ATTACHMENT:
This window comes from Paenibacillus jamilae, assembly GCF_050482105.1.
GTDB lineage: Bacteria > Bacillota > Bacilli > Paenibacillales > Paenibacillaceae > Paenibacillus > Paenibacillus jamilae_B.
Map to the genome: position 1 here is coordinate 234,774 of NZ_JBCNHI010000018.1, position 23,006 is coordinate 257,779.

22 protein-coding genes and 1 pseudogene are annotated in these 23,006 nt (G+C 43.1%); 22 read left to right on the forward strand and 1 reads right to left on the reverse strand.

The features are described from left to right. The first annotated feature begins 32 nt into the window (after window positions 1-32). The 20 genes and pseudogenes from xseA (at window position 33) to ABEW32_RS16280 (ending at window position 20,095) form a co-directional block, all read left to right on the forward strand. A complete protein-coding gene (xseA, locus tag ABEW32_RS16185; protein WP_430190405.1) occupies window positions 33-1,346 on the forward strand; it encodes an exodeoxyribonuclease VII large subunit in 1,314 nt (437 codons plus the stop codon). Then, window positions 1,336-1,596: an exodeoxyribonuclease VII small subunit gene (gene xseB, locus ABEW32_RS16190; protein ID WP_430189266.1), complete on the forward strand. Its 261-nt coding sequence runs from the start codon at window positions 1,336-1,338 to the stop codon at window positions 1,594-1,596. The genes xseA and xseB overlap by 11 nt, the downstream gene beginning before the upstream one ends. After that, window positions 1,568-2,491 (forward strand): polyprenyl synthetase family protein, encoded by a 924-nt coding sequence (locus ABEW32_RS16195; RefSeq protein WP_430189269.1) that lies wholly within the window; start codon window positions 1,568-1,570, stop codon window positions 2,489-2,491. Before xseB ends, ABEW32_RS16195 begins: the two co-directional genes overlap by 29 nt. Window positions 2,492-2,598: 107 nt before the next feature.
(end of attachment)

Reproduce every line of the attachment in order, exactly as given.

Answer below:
This window comes from Paenibacillus jamilae, assembly GCF_050482105.1.
GTDB lineage: Bacteria > Bacillota > Bacilli > Paenibacillales > Paenibacillaceae > Paenibacillus > Paenibacillus jamilae_B.
Map to the genome: position 1 here is coordinate 234,774 of NZ_JBCNHI010000018.1, position 23,006 is coordinate 257,779.

22 protein-coding genes and 1 pseudogene are annotated in these 23,006 nt (G+C 43.1%); 22 read left to right on the forward strand and 1 reads right to left on the reverse strand.

The features are described from left to right. The first annotated feature begins 32 nt into the window (after window positions 1-32). The 20 genes and pseudogenes from xseA (at window position 33) to ABEW32_RS16280 (ending at window position 20,095) form a co-directional block, all read left to right on the forward strand. A complete protein-coding gene (xseA, locus tag ABEW32_RS16185; protein WP_430190405.1) occupies window positions 33-1,346 on the forward strand; it encodes an exodeoxyribonuclease VII large subunit in 1,314 nt (437 codons plus the stop codon). Then, window positions 1,336-1,596: an exodeoxyribonuclease VII small subunit gene (gene xseB, locus ABEW32_RS16190; protein ID WP_430189266.1), complete on the forward strand. Its 261-nt coding sequence runs from the start codon at window positions 1,336-1,338 to the stop codon at window positions 1,594-1,596. The genes xseA and xseB overlap by 11 nt, the downstream gene beginning before the upstream one ends. After that, window positions 1,568-2,491 (forward strand): polyprenyl synthetase family protein, encoded by a 924-nt coding sequence (locus ABEW32_RS16195; RefSeq protein WP_430189269.1) that lies wholly within the window; start codon window positions 1,568-1,570, stop codon window positions 2,489-2,491. Before xseB ends, ABEW32_RS16195 begins: the two co-directional genes overlap by 29 nt. Window positions 2,492-2,598: 107 nt before the next feature.